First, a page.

Re: [PATCH] ipmi_si_intf: use usleep_range() instead of busy looping

From: Corey Minyard
Date: Thu Aug 01 2019 - 13:40:09 EST

On Wed, Jul 10, 2019 at 07:22:21AM -0700, Tejun Heo wrote:
> Hello,
> On Tue, Jul 09, 2019 at 06:01:44PM -0500, Corey Minyard wrote:
> > > I'm really not sure "carefully tuned" is applicable on indefinite busy
> > > looping.
> >
> > Well, yeah, but other things were tried and this was the only thing
> > we could find that worked. That was before the kind of SMP stuff
> > we have now, though.
> I see.
> > > We can go for shorter timeouts for sure but I don't think this sort of
> > > busy looping is acceptable. Is your position that this must be a busy
> > > loop?
> >
> > Well, no. I want something that provides as high a throughput as
> > possible and doesn't cause scheduling issues. But that may not be
> > possible. Screwing up the scheduler is a lot worse than slow IPMI
> > firmware updates.
> >
> > How short can the timeouts be and avoid issues?
> We first tried msleep(1) and that was too slow even for sensor reading
> making it take longer than 50s. With the 100us-200us sleep, it got
> down to ~5s which was good enough for our use case and the cpu /
> scheduler impact was still mostly negligible. I can't tell for sure
> without testing but going significantly below 100us is likely to
> become visible pretty quickly.

I spent some time looking at this. Without the patch, I
measured around 3.5ms to send/receive a get device ID message
and uses 100% of the CPU on a core.

I measured your patch, it slowed it down to around 10.5ms
per message, which is not good. Though it did just use a
few percent of the core.

I wrote some code to auto-adjust the timer. It settled on
a delay around 35us, which gave 4.7ms per message, which is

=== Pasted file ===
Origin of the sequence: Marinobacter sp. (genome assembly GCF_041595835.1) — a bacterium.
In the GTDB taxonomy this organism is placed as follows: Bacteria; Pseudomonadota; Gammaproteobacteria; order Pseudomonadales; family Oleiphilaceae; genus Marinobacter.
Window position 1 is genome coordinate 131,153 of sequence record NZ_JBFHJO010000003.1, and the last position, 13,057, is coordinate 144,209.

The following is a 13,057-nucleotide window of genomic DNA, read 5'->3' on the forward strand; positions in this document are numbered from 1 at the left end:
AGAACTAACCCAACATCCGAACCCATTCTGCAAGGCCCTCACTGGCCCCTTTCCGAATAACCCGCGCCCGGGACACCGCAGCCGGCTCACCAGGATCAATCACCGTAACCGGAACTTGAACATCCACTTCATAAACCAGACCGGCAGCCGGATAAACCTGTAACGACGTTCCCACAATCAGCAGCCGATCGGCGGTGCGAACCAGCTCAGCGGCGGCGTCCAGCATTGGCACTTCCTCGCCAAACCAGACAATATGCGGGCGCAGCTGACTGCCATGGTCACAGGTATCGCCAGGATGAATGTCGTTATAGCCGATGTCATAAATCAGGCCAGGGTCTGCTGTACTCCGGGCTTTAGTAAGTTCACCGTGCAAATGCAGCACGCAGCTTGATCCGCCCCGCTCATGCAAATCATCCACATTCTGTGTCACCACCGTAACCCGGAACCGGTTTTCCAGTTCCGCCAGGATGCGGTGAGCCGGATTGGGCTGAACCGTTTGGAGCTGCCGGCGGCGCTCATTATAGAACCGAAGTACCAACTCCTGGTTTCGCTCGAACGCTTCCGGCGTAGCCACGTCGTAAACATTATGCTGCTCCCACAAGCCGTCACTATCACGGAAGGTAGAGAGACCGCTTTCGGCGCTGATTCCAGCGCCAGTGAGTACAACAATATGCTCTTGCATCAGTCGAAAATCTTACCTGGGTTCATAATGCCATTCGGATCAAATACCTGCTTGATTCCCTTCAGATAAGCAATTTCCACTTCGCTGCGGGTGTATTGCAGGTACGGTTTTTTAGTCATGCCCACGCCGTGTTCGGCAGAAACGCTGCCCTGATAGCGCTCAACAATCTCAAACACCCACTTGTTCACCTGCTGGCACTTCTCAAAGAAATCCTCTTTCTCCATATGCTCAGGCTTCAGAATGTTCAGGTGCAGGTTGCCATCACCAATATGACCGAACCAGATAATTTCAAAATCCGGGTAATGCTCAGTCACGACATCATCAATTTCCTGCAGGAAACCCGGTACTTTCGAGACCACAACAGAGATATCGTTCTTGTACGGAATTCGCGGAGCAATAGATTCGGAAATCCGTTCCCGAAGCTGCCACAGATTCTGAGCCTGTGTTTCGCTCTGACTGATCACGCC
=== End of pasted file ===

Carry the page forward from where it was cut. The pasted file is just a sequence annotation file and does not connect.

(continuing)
probably acceptable, and used around 40% of the CPU. If
I use any timeout (even a 0-10us range) it won't go below
4ms per message.

The process is running at nice 19 priority, so it won't
have a significant effect on other processes from a priority
point of view. It may still be hitting the scheduler locks
pretty hard, though. But I played with things quite a bit
and the behavior or the management controller is too
erratic to set a really good timeout. Maybe other ones
are better, don't know.

One other option we have is that the driver has something
called "maintenance mode". If it detect that you have
reset the management controller or are issuing firmware
commands, it will modify timeout behavior. It can also
be activated manually. I could also make it switch to
just calling schedule instead of delaying when in that

The right thing it do is complain bitterly to vendors who
build hardware that has to be polled. But besides that,
I'm thinking the maintenance mode is the thing to do.
It will also change behavior if you reset the management
controller, but only for 30 seconds or so. Does that


> We can also take a hybrid approach where we busy poll w/ 1us udelay
> upto, say, fifty times and then switch to sleeping poll.
> Are there some tests which can be used to verify the cases which may
> get impacted by these changes?
> Thanks.
> --
> tejun